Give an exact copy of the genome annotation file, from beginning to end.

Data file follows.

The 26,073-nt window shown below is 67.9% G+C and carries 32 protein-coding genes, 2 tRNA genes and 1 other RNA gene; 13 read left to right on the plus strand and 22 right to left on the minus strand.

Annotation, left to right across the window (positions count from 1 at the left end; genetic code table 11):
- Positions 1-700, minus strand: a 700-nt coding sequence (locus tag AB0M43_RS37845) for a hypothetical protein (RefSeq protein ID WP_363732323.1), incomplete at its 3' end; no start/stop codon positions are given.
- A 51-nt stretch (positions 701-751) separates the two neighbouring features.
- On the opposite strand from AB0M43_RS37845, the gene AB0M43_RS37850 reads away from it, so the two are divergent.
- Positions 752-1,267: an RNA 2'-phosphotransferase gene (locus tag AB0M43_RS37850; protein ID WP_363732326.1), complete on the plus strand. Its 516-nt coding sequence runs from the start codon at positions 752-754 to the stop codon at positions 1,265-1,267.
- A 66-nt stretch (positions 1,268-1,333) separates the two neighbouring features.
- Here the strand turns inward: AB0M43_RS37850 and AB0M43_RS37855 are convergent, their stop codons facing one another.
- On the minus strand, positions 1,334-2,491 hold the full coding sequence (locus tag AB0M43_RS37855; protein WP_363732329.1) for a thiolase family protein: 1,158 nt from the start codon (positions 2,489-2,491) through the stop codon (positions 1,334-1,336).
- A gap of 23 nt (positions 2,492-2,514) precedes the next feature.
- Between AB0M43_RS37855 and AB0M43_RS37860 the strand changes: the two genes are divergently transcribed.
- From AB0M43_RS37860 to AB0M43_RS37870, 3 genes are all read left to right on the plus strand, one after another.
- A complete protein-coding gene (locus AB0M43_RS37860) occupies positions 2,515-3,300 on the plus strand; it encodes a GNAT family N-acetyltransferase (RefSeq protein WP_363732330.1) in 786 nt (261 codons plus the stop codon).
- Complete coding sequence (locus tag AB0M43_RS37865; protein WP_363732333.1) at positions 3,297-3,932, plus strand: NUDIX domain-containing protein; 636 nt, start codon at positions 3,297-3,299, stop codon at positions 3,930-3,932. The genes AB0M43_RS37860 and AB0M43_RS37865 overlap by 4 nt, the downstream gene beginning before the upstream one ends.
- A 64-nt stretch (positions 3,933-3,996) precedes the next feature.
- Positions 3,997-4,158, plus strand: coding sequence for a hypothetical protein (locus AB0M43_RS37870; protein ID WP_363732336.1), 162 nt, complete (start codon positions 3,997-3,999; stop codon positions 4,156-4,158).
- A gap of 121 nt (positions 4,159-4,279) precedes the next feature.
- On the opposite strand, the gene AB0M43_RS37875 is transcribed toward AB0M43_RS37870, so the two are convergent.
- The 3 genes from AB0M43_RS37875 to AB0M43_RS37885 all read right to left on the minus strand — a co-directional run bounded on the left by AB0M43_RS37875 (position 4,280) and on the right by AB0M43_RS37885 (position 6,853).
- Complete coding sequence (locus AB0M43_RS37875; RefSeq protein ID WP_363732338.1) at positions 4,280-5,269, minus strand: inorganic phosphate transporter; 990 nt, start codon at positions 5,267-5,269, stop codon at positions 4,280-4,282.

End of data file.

The 26,073-nt window shown below is 67.9% G+C and carries 32 protein-coding genes, 2 tRNA genes and 1 other RNA gene; 13 read left to right on the plus strand and 22 right to left on the minus strand.

Annotation, left to right across the window (positions count from 1 at the left end; genetic code table 11):
- Positions 1-700, minus strand: a 700-nt coding sequence (locus tag AB0M43_RS37845) for a hypothetical protein (RefSeq protein ID WP_363732323.1), incomplete at its 3' end; no start/stop codon positions are given.
- A 51-nt stretch (positions 701-751) separates the two neighbouring features.
- On the opposite strand from AB0M43_RS37845, the gene AB0M43_RS37850 reads away from it, so the two are divergent.
- Positions 752-1,267: an RNA 2'-phosphotransferase gene (locus tag AB0M43_RS37850; protein ID WP_363732326.1), complete on the plus strand. Its 516-nt coding sequence runs from the start codon at positions 752-754 to the stop codon at positions 1,265-1,267.
- A 66-nt stretch (positions 1,268-1,333) separates the two neighbouring features.
- Here the strand turns inward: AB0M43_RS37850 and AB0M43_RS37855 are convergent, their stop codons facing one another.
- On the minus strand, positions 1,334-2,491 hold the full coding sequence (locus tag AB0M43_RS37855; protein WP_363732329.1) for a thiolase family protein: 1,158 nt from the start codon (positions 2,489-2,491) through the stop codon (positions 1,334-1,336).
- A gap of 23 nt (positions 2,492-2,514) precedes the next feature.
- Between AB0M43_RS37855 and AB0M43_RS37860 the strand changes: the two genes are divergently transcribed.
- From AB0M43_RS37860 to AB0M43_RS37870, 3 genes are all read left to right on the plus strand, one after another.
- A complete protein-coding gene (locus AB0M43_RS37860) occupies positions 2,515-3,300 on the plus strand; it encodes a GNAT family N-acetyltransferase (RefSeq protein WP_363732330.1) in 786 nt (261 codons plus the stop codon).
- Complete coding sequence (locus tag AB0M43_RS37865; protein WP_363732333.1) at positions 3,297-3,932, plus strand: NUDIX domain-containing protein; 636 nt, start codon at positions 3,297-3,299, stop codon at positions 3,930-3,932. The genes AB0M43_RS37860 and AB0M43_RS37865 overlap by 4 nt, the downstream gene beginning before the upstream one ends.
- A 64-nt stretch (positions 3,933-3,996) precedes the next feature.
- Positions 3,997-4,158, plus strand: coding sequence for a hypothetical protein (locus AB0M43_RS37870; protein ID WP_363732336.1), 162 nt, complete (start codon positions 3,997-3,999; stop codon positions 4,156-4,158).
- A gap of 121 nt (positions 4,159-4,279) precedes the next feature.
- On the opposite strand, the gene AB0M43_RS37875 is transcribed toward AB0M43_RS37870, so the two are convergent.
- The 3 genes from AB0M43_RS37875 to AB0M43_RS37885 all read right to left on the minus strand — a co-directional run bounded on the left by AB0M43_RS37875 (position 4,280) and on the right by AB0M43_RS37885 (position 6,853).
- Complete coding sequence (locus AB0M43_RS37875; RefSeq protein ID WP_363732338.1) at positions 4,280-5,269, minus strand: inorganic phosphate transporter; 990 nt, start codon at positions 5,267-5,269, stop codon at positions 4,280-4,282.